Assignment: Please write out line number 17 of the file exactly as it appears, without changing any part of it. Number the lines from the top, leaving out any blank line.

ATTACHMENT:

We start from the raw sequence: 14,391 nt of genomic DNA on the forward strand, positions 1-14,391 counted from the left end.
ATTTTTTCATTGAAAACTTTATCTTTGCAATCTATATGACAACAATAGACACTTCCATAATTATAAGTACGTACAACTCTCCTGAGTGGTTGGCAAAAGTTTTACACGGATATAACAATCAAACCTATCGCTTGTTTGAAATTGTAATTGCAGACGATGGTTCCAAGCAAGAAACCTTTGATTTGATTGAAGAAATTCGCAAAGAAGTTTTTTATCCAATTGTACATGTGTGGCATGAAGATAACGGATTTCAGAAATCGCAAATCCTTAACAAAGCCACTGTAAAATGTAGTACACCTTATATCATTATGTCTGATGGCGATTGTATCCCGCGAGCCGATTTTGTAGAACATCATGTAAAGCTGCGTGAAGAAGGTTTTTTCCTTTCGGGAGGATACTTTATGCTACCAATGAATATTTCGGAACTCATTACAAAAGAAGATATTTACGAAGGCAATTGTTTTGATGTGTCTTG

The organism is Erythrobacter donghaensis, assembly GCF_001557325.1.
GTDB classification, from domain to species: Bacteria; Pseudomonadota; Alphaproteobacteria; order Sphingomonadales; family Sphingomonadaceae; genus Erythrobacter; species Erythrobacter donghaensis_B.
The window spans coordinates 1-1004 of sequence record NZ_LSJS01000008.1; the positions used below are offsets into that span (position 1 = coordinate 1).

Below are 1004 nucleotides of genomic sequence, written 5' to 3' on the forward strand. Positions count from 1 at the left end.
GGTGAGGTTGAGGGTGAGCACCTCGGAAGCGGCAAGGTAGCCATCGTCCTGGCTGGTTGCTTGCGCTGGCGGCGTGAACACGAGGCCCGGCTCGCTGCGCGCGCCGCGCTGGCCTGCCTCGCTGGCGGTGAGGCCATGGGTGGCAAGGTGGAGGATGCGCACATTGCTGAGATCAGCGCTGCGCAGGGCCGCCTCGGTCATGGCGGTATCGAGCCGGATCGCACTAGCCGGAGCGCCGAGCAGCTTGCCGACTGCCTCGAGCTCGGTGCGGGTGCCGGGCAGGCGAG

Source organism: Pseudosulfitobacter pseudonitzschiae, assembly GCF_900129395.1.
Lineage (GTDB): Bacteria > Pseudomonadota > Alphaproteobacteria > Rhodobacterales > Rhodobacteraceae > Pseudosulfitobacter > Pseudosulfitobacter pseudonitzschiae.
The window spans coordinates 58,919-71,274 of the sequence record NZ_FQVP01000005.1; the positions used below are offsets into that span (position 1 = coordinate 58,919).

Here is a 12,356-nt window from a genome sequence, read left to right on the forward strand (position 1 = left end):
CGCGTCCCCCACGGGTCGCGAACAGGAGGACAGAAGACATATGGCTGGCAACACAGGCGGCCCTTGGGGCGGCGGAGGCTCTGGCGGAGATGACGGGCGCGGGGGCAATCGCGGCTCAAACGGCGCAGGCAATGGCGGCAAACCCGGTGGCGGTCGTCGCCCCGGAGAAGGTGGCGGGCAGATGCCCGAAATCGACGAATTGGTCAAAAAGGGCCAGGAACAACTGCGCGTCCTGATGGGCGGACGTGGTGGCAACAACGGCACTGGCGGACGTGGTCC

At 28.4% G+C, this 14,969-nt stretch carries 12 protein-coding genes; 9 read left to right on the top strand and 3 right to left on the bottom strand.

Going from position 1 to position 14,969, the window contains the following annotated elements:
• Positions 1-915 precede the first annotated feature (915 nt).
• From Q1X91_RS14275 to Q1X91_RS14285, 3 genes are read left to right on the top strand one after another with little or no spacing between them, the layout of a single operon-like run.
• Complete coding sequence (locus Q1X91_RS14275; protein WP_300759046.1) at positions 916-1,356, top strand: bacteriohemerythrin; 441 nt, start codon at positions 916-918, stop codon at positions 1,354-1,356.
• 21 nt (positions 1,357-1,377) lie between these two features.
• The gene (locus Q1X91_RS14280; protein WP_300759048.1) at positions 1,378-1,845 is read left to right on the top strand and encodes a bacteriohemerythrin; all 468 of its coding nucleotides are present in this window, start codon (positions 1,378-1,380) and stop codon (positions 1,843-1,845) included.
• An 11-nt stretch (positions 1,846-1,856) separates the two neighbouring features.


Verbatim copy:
• Complete coding sequence (locus Q1X91_RS14275; protein WP_300759046.1) at positions 916-1,356, top strand: bacteriohemerythrin; 441 nt, start codon at positions 916-918, stop codon at positions 1,354-1,356.